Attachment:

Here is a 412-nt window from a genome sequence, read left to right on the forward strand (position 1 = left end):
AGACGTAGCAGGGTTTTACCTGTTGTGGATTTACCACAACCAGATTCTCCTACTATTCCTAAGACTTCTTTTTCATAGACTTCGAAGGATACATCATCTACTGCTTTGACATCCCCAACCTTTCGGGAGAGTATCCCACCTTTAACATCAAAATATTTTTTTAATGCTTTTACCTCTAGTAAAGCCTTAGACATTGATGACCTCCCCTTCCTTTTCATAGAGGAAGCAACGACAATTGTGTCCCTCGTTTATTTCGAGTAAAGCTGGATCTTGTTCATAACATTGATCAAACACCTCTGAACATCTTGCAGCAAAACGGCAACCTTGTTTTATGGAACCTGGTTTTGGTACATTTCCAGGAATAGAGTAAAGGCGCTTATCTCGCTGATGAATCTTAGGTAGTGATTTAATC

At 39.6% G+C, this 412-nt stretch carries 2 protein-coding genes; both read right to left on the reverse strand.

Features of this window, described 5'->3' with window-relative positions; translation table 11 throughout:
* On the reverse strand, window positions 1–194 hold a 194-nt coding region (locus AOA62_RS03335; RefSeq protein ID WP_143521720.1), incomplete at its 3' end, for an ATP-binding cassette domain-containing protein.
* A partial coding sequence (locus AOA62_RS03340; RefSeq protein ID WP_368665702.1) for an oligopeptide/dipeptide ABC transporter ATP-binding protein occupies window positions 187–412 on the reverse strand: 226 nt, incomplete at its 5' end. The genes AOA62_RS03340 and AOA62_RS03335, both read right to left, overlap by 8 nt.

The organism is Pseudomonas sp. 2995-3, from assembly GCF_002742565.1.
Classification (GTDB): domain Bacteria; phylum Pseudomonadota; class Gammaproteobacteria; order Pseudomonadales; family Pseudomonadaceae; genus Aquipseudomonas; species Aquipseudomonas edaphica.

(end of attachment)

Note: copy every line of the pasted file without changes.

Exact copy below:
Here is a 412-nt window from a genome sequence, read left to right on the forward strand (position 1 = left end):
AGACGTAGCAGGGTTTTACCTGTTGTGGATTTACCACAACCAGATTCTCCTACTATTCCTAAGACTTCTTTTTCATAGACTTCGAAGGATACATCATCTACTGCTTTGACATCCCCAACCTTTCGGGAGAGTATCCCACCTTTAACATCAAAATATTTTTTTAATGCTTTTACCTCTAGTAAAGCCTTAGACATTGATGACCTCCCCTTCCTTTTCATAGAGGAAGCAACGACAATTGTGTCCCTCGTTTATTTCGAGTAAAGCTGGATCTTGTTCATAACATTGATCAAACACCTCTGAACATCTTGCAGCAAAACGGCAACCTTGTTTTATGGAACCTGGTTTTGGTACATTTCCAGGAATAGAGTAAAGGCGCTTATCTCGCTGATGAATCTTAGGTAGTGATTTAATC

At 39.6% G+C, this 412-nt stretch carries 2 protein-coding genes; both read right to left on the reverse strand.

Features of this window, described 5'->3' with window-relative positions; translation table 11 throughout:
* On the reverse strand, window positions 1–194 hold a 194-nt coding region (locus AOA62_RS03335; RefSeq protein ID WP_143521720.1), incomplete at its 3' end, for an ATP-binding cassette domain-containing protein.
* A partial coding sequence (locus AOA62_RS03340; RefSeq protein ID WP_368665702.1) for an oligopeptide/dipeptide ABC transporter ATP-binding protein occupies window positions 187–412 on the reverse strand: 226 nt, incomplete at its 5' end. The genes AOA62_RS03340 and AOA62_RS03335, both read right to left, overlap by 8 nt.

The organism is Pseudomonas sp. 2995-3, from assembly GCF_002742565.1.
Classification (GTDB): domain Bacteria; phylum Pseudomonadota; class Gammaproteobacteria; order Pseudomonadales; family Pseudomonadaceae; genus Aquipseudomonas; species Aquipseudomonas edaphica.